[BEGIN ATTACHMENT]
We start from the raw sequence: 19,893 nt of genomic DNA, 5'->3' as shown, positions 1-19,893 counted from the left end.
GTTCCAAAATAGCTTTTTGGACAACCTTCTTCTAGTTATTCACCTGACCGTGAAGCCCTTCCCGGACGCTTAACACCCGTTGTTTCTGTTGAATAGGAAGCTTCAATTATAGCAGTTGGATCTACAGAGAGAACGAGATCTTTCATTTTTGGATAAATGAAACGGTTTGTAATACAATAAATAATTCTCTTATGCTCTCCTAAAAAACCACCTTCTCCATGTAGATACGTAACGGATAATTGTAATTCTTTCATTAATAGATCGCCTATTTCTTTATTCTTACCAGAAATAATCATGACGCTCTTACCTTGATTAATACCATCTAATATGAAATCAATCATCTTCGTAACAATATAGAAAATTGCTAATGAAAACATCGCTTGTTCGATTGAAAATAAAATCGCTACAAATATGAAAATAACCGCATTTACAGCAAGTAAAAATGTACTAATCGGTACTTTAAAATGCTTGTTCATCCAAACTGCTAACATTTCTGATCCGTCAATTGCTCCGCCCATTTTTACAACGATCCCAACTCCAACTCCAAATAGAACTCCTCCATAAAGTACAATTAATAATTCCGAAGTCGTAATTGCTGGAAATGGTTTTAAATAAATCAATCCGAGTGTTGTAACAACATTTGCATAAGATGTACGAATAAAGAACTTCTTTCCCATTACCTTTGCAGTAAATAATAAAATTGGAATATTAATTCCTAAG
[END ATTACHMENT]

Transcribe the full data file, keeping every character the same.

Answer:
We start from the raw sequence: 19,893 nt of genomic DNA, 5'->3' as shown, positions 1-19,893 counted from the left end.
GTTCCAAAATAGCTTTTTGGACAACCTTCTTCTAGTTATTCACCTGACCGTGAAGCCCTTCCCGGACGCTTAACACCCGTTGTTTCTGTTGAATAGGAAGCTTCAATTATAGCAGTTGGATCTACAGAGAGAACGAGATCTTTCATTTTTGGATAAATGAAACGGTTTGTAATACAATAAATAATTCTCTTATGCTCTCCTAAAAAACCACCTTCTCCATGTAGATACGTAACGGATAATTGTAATTCTTTCATTAATAGATCGCCTATTTCTTTATTCTTACCAGAAATAATCATGACGCTCTTACCTTGATTAATACCATCTAATATGAAATCAATCATCTTCGTAACAATATAGAAAATTGCTAATGAAAACATCGCTTGTTCGATTGAAAATAAAATCGCTACAAATATGAAAATAACCGCATTTACAGCAAGTAAAAATGTACTAATCGGTACTTTAAAATGCTTGTTCATCCAAACTGCTAACATTTCTGATCCGTCAATTGCTCCGCCCATTTTTACAACGATCCCAACTCCAACTCCAAATAGAACTCCTCCATAAAGTACAATTAATAATTCCGAAGTCGTAATTGCTGGAAATGGTTTTAAATAAATCAATCCGAGTGTTGTAACAACATTTGCATAAGATGTACGAATAAAGAACTTCTTTCCCATTACCTTTGCAGTAAATAATAAAATTGGAATATTAATTCCTAAG